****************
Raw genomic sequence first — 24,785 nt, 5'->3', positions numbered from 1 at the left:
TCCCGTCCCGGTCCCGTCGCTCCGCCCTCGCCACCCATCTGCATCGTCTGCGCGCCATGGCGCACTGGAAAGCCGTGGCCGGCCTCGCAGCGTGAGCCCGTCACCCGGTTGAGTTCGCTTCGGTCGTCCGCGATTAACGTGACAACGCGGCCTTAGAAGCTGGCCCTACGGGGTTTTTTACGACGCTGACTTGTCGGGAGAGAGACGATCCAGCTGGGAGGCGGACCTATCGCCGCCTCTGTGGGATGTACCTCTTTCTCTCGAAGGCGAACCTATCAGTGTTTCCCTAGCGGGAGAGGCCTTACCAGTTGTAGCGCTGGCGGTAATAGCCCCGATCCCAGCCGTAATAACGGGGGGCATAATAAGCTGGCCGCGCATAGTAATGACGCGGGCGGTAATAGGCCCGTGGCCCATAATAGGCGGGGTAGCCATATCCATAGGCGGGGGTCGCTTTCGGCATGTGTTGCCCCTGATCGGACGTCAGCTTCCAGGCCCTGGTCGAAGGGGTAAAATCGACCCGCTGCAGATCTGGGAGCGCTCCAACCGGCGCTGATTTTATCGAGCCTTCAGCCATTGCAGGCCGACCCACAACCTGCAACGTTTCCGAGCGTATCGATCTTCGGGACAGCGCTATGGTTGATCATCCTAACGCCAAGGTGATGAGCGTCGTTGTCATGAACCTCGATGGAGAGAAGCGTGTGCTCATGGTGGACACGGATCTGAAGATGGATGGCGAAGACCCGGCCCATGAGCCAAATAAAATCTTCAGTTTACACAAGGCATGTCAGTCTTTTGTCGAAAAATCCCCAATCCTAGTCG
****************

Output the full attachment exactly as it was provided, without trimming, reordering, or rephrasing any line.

Raw genomic sequence first — 24,785 nt, 5'->3', positions numbered from 1 at the left:
TCCCGTCCCGGTCCCGTCGCTCCGCCCTCGCCACCCATCTGCATCGTCTGCGCGCCATGGCGCACTGGAAAGCCGTGGCCGGCCTCGCAGCGTGAGCCCGTCACCCGGTTGAGTTCGCTTCGGTCGTCCGCGATTAACGTGACAACGCGGCCTTAGAAGCTGGCCCTACGGGGTTTTTTACGACGCTGACTTGTCGGGAGAGAGACGATCCAGCTGGGAGGCGGACCTATCGCCGCCTCTGTGGGATGTACCTCTTTCTCTCGAAGGCGAACCTATCAGTGTTTCCCTAGCGGGAGAGGCCTTACCAGTTGTAGCGCTGGCGGTAATAGCCCCGATCCCAGCCGTAATAACGGGGGGCATAATAAGCTGGCCGCGCATAGTAATGACGCGGGCGGTAATAGGCCCGTGGCCCATAATAGGCGGGGTAGCCATATCCATAGGCGGGGGTCGCTTTCGGCATGTGTTGCCCCTGATCGGACGTCAGCTTCCAGGCCCTGGTCGAAGGGGTAAAATCGACCCGCTGCAGATCTGGGAGCGCTCCAACCGGCGCTGATTTTATCGAGCCTTCAGCCATTGCAGGCCGACCCACAACCTGCAACGTTTCCGAGCGTATCGATCTTCGGGACAGCGCTATGGTTGATCATCCTAACGCCAAGGTGATGAGCGTCGTTGTCATGAACCTCGATGGAGAGAAGCGTGTGCTCATGGTGGACACGGATCTGAAGATGGATGGCGAAGACCCGGCCCATGAGCCAAATAAAATCTTCAGTTTACACAAGGCATGTCAGTCTTTTGTCGAAAAATCCCCAATCCTAGTCG